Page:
Laban Lake, Minuteman

August 27, 2008

Revolutionary War Image

 

If anyone, then, asks me the meaning of our flag, I say to him – it means just what Concord and Lexington meant; what Bunker Hill meant; which was, in short, the rising up of a valiant young people against an old tyranny to establish the most momentous doctrine that the world had ever known – the right of men to their own selves and to their liberties.” ~Henry Ward Beecher

LABAN LAKE (1751-1832), of Rehoboth, Massachusetts, was one of those “valiant young people” we now refer to as a patriot of the American Revolution. He served as a private during the war under Captain BLISS and Colonel WALKER. His grave-site at Newman Cemetery in East Providence, Rhode Island describes him as “A Concord Minute Man.” His wife, PATIENCE GOFF (1754-1835) is interred with him.

The image, Laban Lake, Minuteman, is subject to copyright by Mr. Ducke. It is posted here with permission via the Flickr API by barneykin, administrator of “The Revolution flickred” pool.


Elbridge Gerry

March 21, 2007

Revolutionary War Image

Elbridge GERRY (1744-1814) of Massachusetts is the only signer of the Declaration of Independence who is buried in Washington, DC. He also had signed the Articles of Confederation. He served as governor of Massachusetts and as the fifth Vice President of the United States, under James MADISON.

He is most interestingly know for being the namesake of the word and political act of “gerrymandering”.

Learn More: The American Revolution

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The image, Elbridge Gerry, is subject to copyright by dbking. It is posted here with permission via the Flickr API by barneykin, administrator of “The Revolution flickred” pool.


Battle at North Bridge

July 15, 2006

Revolutionary War Image

Concord Bridge, Concord, Massachusetts, April 19, 1775

“By the rude bridge that arched the flood,

Their flag to April’s breeze unfurled,

Here once the embattled farmers stood,

And fired the shot heard round the world.”

~~ Ralph Waldo Emerson, “Concord Hymn”, 1838

The image, , was originally uploaded at Flickr by dbking. It is posted here by barneykin, administrator of “The Revolution flickred” pool.(16)


Birthplace of John Adams

July 6, 2006

Revolutionary War Image

“People and nations are forged in the fires of adversity.” ~~John Adams’ description of “The American Experience”

If the birth of the baby that was born here in 1735, had not occurred, there very well may not have been a United States of America. Without Washington, Jefferson and John Adams, the American Revolution could not have succeeded!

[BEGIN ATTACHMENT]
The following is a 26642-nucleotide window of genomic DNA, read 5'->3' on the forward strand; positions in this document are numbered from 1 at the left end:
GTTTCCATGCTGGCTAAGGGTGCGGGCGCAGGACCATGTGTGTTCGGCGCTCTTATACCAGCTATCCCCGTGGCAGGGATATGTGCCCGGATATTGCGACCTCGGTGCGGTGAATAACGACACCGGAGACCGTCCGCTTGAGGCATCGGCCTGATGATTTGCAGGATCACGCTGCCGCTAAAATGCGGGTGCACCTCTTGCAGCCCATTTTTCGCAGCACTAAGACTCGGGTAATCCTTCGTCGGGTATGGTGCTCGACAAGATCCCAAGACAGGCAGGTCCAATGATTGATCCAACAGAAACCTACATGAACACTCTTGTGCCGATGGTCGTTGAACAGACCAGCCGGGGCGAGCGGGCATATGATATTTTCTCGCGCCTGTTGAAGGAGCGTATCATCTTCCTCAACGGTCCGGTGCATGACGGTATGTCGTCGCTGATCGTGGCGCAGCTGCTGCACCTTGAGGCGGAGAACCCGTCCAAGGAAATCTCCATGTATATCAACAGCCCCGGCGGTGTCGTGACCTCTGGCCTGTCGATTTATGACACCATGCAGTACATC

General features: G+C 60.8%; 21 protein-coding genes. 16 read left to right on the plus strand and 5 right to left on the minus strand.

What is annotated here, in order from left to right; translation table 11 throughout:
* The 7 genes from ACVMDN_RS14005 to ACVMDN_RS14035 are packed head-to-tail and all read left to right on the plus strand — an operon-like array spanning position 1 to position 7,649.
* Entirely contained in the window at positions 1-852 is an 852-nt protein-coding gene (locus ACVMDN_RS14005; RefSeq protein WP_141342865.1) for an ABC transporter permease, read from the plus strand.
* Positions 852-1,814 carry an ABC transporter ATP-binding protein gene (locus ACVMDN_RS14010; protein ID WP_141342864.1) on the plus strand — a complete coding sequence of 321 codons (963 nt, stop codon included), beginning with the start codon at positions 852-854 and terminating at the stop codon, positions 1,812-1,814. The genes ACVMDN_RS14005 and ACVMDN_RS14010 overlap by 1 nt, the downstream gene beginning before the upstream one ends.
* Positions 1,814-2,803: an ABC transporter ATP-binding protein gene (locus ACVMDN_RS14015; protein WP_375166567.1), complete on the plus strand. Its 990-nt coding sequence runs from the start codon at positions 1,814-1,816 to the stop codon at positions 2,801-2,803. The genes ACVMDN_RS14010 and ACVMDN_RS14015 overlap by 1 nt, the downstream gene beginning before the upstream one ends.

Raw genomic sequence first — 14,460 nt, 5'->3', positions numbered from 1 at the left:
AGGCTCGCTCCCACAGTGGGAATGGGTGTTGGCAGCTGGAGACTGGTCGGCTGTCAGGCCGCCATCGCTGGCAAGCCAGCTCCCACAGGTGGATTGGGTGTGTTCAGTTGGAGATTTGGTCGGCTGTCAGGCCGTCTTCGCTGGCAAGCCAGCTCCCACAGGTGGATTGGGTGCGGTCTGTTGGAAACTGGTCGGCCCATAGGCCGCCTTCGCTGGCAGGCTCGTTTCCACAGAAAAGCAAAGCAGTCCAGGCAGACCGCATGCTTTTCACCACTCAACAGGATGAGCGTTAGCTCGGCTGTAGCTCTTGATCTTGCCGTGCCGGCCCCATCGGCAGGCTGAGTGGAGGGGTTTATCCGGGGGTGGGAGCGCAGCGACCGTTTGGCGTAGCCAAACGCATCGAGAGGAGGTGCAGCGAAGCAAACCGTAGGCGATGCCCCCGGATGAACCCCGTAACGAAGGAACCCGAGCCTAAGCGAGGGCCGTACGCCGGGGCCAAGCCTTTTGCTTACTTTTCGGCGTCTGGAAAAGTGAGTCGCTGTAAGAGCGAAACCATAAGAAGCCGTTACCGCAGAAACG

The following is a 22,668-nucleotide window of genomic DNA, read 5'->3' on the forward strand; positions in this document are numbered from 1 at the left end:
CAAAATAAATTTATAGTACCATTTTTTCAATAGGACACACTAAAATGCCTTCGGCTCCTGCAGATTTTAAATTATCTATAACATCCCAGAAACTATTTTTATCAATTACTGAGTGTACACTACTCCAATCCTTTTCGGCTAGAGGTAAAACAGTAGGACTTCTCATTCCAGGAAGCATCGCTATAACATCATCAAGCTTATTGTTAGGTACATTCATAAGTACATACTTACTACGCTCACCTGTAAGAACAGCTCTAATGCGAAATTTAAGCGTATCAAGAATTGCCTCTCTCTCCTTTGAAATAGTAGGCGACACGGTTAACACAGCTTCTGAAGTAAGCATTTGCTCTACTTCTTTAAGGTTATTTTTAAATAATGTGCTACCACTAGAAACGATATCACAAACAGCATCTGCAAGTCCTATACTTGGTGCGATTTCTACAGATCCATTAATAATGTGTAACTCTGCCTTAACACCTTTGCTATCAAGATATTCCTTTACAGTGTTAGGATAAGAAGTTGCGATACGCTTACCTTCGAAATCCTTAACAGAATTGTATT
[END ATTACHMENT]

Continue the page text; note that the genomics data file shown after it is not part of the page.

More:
John Adams was born in this house, in the Massachusetts Bay Colony in 1735. Educated as lawyer at Harvard, he allied himself as a young man with the patriot cause. He became a delegate to the First and Second Continental Congresses, leading the movement for America’s independence from Britain. While the war was raging, he was serving in France and Holland in diplomatic roles. At war’s end, he helped negotiate the peace treaty. After returning from his three years service as minister to the Court of St. James’s, he was elected Vice President under George Washington.

The birthplace of John and Abigail’s son, John Qunicy Adams, is just 75 feet away, according to the photographer.

The image, 5-28-06 Birthplace of John Adams, was originally uploaded by vilythrova. It is posted here from Neddy’s flickr.


Patriot Soldier

July 5, 2006

Revolutionary War Image

This statue by Theo A. Ruggles-Kitson was erected by the Town of Framingham and the Framingham Chapter of the Daughters of the American Revolution to honor the memory of the Revolutionary soldiers of Framingham, Massachusetts.

The image, Patriot I, was originally uploaded by eschneider. It is posted here from Neddy’s flickr.


Fort Hill Tower

June 30, 2006

Revolutionary War Image

American Revolutionary War Memorial, Roxbury, Boston, Massachusetts

During the Revolutionary War, Fort Hill was known for the Roxbury High Fort that stood there. The colonial army fought a significant battle there which ended in a rare victory for them. The colonial army was on Fort Hill and the British were stationed across a small valley on Mission Hill in Jamaica Plain. In commemoration of this mostly forgotten event, there was built during the mid 1800s, a mysterious-looking memorial, a brick water storage tower with a roof that looked like a witch’s hat. Around this tower was a small park, and around that were rows of houses and small apartment buildings, facing the tower from several adjoining streets. Fort Hill Tower


The image, Fort Hill Tower, was originally uploaded by Kingdafy. It is posted here from Neddy’s flickr favorites posted at “The Revolution Flickred”.


Revolutionary Taverns

December 21, 2005

Yay old stuff!, originally uploaded by die Zeitung.

The Salutation Tavern and The Green Dragon Tavern were meeting places of the Sons of Liberty and other patriots. The Boston Tea Party was planned in the Salutation Tavern. Daniel Webster referred to The Green Dragon as the “Headquarters of the Revolution”. Little wonder it is that the British government tried to close down the taverns in Virginia, as they were hot beds of revolution.


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